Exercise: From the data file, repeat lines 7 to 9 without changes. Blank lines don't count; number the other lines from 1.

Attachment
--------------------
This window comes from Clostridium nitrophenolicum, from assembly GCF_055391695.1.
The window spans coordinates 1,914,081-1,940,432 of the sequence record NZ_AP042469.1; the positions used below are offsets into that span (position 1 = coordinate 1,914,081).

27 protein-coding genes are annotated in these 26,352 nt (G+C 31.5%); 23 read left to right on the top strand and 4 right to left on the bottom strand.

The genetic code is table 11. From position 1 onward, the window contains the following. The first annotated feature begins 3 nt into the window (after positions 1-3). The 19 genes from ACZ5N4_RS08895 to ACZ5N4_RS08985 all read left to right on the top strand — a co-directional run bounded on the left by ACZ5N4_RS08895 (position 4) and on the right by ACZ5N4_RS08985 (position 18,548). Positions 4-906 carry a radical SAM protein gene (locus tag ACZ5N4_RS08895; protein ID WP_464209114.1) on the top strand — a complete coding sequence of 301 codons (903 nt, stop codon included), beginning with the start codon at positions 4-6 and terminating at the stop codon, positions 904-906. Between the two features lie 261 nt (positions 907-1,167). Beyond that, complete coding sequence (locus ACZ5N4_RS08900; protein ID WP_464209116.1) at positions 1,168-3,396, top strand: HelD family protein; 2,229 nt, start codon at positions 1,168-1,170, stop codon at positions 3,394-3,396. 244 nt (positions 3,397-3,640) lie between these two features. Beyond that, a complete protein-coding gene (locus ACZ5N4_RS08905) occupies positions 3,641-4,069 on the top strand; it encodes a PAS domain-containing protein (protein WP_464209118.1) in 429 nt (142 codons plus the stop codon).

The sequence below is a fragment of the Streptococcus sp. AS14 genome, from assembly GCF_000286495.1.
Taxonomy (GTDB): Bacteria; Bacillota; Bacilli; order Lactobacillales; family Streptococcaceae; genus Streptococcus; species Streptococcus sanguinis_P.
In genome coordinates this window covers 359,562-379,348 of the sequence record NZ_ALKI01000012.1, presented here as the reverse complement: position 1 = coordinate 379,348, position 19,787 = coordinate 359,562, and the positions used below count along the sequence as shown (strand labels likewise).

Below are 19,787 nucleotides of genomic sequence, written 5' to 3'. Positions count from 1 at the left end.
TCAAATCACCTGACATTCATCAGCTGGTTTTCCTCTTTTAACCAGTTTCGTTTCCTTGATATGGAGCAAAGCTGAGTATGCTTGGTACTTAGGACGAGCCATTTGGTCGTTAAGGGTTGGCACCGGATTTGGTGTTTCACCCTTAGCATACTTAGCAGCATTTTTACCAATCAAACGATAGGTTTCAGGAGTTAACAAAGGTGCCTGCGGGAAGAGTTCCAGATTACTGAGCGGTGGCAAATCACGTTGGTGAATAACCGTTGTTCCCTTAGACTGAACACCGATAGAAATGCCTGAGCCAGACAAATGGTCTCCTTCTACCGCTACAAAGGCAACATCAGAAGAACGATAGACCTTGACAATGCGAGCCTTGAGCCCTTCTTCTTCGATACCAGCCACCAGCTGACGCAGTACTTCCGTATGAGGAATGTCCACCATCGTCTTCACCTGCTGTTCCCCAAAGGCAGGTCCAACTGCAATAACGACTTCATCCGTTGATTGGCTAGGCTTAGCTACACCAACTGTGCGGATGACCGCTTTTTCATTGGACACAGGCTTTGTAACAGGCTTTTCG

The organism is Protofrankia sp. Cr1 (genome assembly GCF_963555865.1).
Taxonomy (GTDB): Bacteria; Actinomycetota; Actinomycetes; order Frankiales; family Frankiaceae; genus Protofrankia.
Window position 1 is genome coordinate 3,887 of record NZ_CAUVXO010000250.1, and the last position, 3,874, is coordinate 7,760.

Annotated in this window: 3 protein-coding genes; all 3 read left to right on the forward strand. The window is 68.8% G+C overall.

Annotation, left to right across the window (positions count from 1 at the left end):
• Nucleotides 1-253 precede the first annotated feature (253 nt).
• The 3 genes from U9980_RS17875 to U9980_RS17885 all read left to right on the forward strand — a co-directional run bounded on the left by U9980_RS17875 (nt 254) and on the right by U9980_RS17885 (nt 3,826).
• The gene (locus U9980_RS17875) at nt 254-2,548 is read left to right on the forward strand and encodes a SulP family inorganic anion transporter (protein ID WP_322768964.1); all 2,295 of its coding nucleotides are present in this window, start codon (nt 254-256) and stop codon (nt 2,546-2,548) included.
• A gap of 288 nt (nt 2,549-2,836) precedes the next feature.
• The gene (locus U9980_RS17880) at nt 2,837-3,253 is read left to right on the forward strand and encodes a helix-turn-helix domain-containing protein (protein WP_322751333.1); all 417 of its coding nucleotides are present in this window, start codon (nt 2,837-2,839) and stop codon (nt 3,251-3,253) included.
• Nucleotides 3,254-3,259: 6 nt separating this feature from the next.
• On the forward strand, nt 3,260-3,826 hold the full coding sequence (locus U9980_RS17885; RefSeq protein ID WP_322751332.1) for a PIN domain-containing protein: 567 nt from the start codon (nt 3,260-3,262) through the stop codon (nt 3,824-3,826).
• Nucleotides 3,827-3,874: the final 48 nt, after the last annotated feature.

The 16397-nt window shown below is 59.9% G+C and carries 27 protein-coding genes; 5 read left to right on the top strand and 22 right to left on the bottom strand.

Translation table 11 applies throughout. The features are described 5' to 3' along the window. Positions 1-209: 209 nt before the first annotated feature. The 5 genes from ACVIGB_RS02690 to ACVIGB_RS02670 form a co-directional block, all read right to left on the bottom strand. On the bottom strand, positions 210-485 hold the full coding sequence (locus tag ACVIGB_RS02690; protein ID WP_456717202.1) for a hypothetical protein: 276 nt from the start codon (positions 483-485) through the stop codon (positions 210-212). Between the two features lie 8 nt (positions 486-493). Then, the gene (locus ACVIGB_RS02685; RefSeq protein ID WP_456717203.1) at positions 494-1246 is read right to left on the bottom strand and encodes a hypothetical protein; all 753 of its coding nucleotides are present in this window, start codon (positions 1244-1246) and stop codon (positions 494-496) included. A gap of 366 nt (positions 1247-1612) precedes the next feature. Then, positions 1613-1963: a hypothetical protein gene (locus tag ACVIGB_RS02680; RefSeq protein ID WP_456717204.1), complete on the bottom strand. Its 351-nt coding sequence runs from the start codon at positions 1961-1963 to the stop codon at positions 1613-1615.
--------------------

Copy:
In genome coordinates this window covers 359,562-379,348 of the sequence record NZ_ALKI01000012.1, presented here as the reverse complement: position 1 = coordinate 379,348, position 19,787 = coordinate 359,562, and the positions used below count along the sequence as shown (strand labels likewise).

Below are 19,787 nucleotides of genomic sequence, written 5' to 3'. Positions count from 1 at the left end.
TCAAATCACCTGACATTCATCAGCTGGTTTTCCTCTTTTAACCAGTTTCGTTTCCTTGATATGGAGCAAAGCTGAGTATGCTTGGTACTTAGGACGAGCCATTTGGTCGTTAAGGGTTGGCACCGGATTTGGTGTTTCACCCTTAGCATACTTAGCAGCATTTTTACCAATCAAACGATAGGTTTCAGGAGTTAACAAAGGTGCCTGCGGGAAGAGTTCCAGATTACTGAGCGGTGGCAAATCACGTTGGTGAATAACCGTTGTTCCCTTAGACTGAACACCGATAGAAATGCCTGAGCCAGACAAATGGTCTCCTTCTACCGCTACAAAGGCAACATCAGAAGAACGATAGACCTTGACAATGCGAGCCTTGAGCCCTTCTTCTTCGATACCAGCCACCAGCTGACGCAGTACTTCCGTATGAGGAATGTCCACCATCGTCTTCACCTGCTGTTCCCCAAAGGCAGGTCCAACTGCAATAACGACTTCATCCGTTGATTGGCTAGGCTTAGCTACACCAACTGTGCGGATGACCGCTTTTTCATTGGACACAGGCTTTGTAACAGGCTTTTCG